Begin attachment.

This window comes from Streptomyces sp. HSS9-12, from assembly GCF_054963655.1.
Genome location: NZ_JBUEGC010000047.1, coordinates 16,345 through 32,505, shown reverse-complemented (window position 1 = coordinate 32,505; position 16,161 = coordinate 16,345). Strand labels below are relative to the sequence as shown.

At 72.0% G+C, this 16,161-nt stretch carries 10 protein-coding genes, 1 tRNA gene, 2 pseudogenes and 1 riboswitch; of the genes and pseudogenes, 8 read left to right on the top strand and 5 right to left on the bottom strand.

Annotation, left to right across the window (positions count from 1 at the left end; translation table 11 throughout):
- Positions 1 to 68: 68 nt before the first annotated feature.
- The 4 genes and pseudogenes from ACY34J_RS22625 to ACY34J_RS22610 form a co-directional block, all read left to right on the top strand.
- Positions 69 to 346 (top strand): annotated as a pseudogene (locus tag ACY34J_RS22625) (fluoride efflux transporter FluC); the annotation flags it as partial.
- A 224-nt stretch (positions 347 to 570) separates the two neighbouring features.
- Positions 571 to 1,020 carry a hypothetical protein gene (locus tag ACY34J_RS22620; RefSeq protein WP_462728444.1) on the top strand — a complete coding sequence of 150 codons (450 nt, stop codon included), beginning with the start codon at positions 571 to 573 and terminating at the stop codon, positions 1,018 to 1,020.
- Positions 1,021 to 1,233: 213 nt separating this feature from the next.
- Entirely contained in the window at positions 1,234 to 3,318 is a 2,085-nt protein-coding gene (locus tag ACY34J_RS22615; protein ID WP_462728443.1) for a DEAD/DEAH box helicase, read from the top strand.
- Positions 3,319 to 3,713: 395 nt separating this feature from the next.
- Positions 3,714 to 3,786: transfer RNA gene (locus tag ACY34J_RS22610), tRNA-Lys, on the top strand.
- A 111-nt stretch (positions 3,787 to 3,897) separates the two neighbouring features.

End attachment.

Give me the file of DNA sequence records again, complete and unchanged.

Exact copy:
This window comes from Streptomyces sp. HSS9-12, from assembly GCF_054963655.1.
Genome location: NZ_JBUEGC010000047.1, coordinates 16,345 through 32,505, shown reverse-complemented (window position 1 = coordinate 32,505; position 16,161 = coordinate 16,345). Strand labels below are relative to the sequence as shown.

At 72.0% G+C, this 16,161-nt stretch carries 10 protein-coding genes, 1 tRNA gene, 2 pseudogenes and 1 riboswitch; of the genes and pseudogenes, 8 read left to right on the top strand and 5 right to left on the bottom strand.

Annotation, left to right across the window (positions count from 1 at the left end; translation table 11 throughout):
- Positions 1 to 68: 68 nt before the first annotated feature.
- The 4 genes and pseudogenes from ACY34J_RS22625 to ACY34J_RS22610 form a co-directional block, all read left to right on the top strand.
- Positions 69 to 346 (top strand): annotated as a pseudogene (locus tag ACY34J_RS22625) (fluoride efflux transporter FluC); the annotation flags it as partial.
- A 224-nt stretch (positions 347 to 570) separates the two neighbouring features.
- Positions 571 to 1,020 carry a hypothetical protein gene (locus tag ACY34J_RS22620; RefSeq protein WP_462728444.1) on the top strand — a complete coding sequence of 150 codons (450 nt, stop codon included), beginning with the start codon at positions 571 to 573 and terminating at the stop codon, positions 1,018 to 1,020.
- Positions 1,021 to 1,233: 213 nt separating this feature from the next.
- Entirely contained in the window at positions 1,234 to 3,318 is a 2,085-nt protein-coding gene (locus tag ACY34J_RS22615; protein ID WP_462728443.1) for a DEAD/DEAH box helicase, read from the top strand.
- Positions 3,319 to 3,713: 395 nt separating this feature from the next.
- Positions 3,714 to 3,786: transfer RNA gene (locus tag ACY34J_RS22610), tRNA-Lys, on the top strand.
- A 111-nt stretch (positions 3,787 to 3,897) separates the two neighbouring features.